Monday, November 9, 2015

To Anacreon in Heaven

Three translations. For the title, cf. this video.

Mimnermus (7th century BC), Fr. 1

What life, what joy without the golden goddess
Venus? I’d die before I lost these things:
my secret loves, my gentle gifts, my bed.
These sweetly luring flowers of youth burst forth 
in men and women.
                                      But in painful age,
the handsomest succumbs to ugliness,
and bitter worries dig into his heart.
The light of the sun is no more joy to him.
He’s hated by fair boys, and scorned by maids:
so cruelly does the god torment the old.


τίς δὲ βίος, τί δὲ τερπνὸν ἄτερ χρυσέης Ἀφροδίτης;
τεθναίην, ὅτε μοι μηκέτι ταῦτα μέλοι,
κρυπταδίη φιλότης καὶ μείλιχα δῶρα καὶ εὐνή,
οἷ᾿ ἥβης ἄνθεα γίνεται ἁρπαλέα
ἀνδράσιν ἠδὲ γυναιξίν· 

                                       ἐπεὶ δ᾿ ὀδυνηρὸν ἐπέλθῃ
γῆρας, ὅ τ᾿ αἰσχρὸν ὅμως καὶ καλὸν ἄνδρα τιθεῖ,
αἰεί μιν φρένας ἀμφὶ κακαὶ τείρουσι μέριμναι,
οὐδ᾿ αὐγὰς προσορέων τέρπεται ἠελίου,
ἀλλ᾿ ἐχθρὸς μὲν παισίν, ἀτίμαστος δὲ γυναιξίν·
οὕτως ἀργαλέον γῆρας ἔθηκε θεός.

Anacreon (5th century BC) 360

You, whose glance has a virgin’s grace,
You don’t know that I burn for you.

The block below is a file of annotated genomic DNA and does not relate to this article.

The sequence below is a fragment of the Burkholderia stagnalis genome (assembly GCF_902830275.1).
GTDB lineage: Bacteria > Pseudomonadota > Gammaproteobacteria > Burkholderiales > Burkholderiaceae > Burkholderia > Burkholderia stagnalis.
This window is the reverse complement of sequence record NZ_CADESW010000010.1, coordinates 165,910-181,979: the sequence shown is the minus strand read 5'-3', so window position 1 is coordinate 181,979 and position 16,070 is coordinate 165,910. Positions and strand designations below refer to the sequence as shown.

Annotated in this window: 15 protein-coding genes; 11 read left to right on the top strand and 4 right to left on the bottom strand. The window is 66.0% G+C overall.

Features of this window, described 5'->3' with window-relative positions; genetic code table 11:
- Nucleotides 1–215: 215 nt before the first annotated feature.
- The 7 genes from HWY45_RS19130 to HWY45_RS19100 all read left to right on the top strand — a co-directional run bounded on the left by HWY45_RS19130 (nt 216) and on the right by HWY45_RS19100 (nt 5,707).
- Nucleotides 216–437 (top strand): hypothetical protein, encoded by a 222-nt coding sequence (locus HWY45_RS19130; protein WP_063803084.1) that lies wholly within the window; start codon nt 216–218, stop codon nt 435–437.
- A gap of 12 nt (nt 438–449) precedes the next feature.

Don’t you know that your chariot
holds my soul by a bridle?
ὦ παῖ παρθένιον βλέπων
δίζημαί σε, σὺ δ᾿ οὐ κοεῖς,
οὐκ εἰδὼς ὅτι τῆς ἐμῆς
ψυχῆς ἡνιοχεύεις.

Horace (1st century BC), I.38

Boy, I hate gilt and sickly things from Persia.
Don’t bind me either with a linden garland,
Nor stop to wonder where the autumn roses
          Bloom out of season.

Don’t strain to please me, but bring simple myrtle:
That I command you. For a little myrtle
Suits you just fine, just like me the drinker
          Under the trellis.


Persicos odi, puer, apparatus;
Displicent nexæ philyrâ coronæ.
Mitte sectari, rosa quo locorum
          Sera moretur.

Simplici myrto nihil allabores
Sedulus curo: neque te ministrum
Dedecet myrtus neque me sub arta
          Vite bibentem.

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